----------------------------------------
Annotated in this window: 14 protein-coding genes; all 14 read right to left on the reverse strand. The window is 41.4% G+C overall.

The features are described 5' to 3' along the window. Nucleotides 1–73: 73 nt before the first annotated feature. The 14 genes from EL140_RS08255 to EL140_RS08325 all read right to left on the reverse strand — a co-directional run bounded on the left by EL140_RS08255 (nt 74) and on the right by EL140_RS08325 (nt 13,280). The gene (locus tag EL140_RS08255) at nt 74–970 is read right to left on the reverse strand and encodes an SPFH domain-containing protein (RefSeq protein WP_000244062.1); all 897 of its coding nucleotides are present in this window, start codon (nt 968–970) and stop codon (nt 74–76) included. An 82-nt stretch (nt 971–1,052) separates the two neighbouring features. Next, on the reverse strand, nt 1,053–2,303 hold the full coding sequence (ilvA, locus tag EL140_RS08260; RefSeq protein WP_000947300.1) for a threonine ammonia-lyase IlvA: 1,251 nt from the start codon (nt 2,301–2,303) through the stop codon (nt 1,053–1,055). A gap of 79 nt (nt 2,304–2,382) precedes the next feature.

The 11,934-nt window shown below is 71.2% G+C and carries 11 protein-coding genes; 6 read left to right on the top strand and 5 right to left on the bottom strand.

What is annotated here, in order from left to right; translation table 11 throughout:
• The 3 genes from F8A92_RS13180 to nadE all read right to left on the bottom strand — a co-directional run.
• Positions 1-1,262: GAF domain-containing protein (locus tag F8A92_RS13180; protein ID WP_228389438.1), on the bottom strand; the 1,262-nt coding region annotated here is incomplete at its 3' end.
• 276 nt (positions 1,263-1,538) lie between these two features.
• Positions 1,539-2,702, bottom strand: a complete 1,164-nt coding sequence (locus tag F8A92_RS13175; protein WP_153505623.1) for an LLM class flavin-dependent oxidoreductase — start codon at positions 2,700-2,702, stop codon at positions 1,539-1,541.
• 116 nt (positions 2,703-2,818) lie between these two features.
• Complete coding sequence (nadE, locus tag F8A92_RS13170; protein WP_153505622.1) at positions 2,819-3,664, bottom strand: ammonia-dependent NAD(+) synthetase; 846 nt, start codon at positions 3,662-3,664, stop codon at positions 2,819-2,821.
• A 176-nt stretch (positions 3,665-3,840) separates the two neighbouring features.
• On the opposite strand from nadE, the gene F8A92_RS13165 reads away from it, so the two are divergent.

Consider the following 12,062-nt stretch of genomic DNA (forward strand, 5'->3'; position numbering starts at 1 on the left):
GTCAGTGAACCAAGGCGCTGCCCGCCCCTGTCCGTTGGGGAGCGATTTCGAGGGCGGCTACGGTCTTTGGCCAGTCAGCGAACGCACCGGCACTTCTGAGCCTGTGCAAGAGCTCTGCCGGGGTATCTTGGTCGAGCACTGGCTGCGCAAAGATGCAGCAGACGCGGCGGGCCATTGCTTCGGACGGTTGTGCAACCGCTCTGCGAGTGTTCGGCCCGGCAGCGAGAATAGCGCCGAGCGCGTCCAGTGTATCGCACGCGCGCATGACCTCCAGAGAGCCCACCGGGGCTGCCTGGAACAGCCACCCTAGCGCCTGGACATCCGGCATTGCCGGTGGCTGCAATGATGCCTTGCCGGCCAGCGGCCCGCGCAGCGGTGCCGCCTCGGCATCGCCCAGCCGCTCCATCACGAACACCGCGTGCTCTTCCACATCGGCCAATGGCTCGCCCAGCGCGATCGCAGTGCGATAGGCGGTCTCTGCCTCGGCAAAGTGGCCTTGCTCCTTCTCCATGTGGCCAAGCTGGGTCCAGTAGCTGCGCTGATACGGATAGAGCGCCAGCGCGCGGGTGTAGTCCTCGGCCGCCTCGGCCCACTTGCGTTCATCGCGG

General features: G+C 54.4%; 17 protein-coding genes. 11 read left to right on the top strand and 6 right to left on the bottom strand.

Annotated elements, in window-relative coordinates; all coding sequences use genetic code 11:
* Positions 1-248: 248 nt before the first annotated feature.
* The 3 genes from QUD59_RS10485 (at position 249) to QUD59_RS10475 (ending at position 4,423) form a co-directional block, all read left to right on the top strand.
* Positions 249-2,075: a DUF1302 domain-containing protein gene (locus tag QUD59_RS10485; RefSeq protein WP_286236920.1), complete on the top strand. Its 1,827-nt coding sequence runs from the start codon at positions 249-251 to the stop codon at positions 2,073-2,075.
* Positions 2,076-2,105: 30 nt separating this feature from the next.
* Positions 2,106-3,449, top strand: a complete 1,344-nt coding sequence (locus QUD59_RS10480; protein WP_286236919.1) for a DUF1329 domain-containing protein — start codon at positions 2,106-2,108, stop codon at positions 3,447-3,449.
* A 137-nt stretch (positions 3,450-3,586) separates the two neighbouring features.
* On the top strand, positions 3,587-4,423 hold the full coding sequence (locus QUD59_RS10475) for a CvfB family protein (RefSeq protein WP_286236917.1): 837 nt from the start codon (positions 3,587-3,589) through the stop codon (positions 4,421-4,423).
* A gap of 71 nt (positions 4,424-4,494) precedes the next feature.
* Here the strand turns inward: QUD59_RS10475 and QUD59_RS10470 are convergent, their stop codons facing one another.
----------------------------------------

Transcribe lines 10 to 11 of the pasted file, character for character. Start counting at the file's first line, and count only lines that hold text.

• Complete coding sequence (nadE, locus tag F8A92_RS13170; protein WP_153505622.1) at positions 2,819-3,664, bottom strand: ammonia-dependent NAD(+) synthetase; 846 nt, start codon at positions 3,662-3,664, stop codon at positions 2,819-2,821.
• A 176-nt stretch (positions 3,665-3,840) separates the two neighbouring features.